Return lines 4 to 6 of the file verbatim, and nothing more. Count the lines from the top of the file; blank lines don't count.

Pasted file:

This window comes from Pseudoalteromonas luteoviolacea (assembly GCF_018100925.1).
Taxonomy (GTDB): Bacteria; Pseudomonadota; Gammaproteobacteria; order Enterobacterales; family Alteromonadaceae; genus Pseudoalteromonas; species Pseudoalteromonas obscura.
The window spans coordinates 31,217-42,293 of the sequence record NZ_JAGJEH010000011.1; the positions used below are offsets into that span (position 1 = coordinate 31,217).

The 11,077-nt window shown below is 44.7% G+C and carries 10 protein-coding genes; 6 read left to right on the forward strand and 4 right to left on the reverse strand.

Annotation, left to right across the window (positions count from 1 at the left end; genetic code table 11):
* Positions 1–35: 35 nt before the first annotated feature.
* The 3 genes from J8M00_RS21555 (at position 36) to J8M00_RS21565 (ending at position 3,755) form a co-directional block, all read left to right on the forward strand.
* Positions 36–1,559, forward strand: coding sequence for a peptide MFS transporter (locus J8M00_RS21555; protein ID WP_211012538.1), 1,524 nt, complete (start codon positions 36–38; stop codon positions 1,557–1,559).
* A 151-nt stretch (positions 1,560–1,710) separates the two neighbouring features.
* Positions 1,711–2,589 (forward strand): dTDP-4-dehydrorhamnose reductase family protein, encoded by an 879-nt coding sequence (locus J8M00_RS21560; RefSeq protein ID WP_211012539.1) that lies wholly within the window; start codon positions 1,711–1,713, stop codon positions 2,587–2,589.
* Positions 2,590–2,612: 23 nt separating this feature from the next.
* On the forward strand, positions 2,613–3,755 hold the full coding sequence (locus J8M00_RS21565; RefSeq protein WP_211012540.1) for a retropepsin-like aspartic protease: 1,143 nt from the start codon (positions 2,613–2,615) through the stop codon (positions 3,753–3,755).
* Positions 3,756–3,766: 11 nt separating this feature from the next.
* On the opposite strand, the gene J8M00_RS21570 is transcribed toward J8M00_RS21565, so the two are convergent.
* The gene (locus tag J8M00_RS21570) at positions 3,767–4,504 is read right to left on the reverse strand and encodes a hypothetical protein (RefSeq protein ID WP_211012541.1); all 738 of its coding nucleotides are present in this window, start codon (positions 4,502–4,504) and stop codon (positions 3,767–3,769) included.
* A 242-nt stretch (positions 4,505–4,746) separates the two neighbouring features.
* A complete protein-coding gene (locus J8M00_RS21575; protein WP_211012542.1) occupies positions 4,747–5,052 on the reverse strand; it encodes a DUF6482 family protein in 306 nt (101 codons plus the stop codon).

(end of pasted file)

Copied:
The 11,077-nt window shown below is 44.7% G+C and carries 10 protein-coding genes; 6 read left to right on the forward strand and 4 right to left on the reverse strand.

Annotation, left to right across the window (positions count from 1 at the left end; genetic code table 11):
* Positions 1–35: 35 nt before the first annotated feature.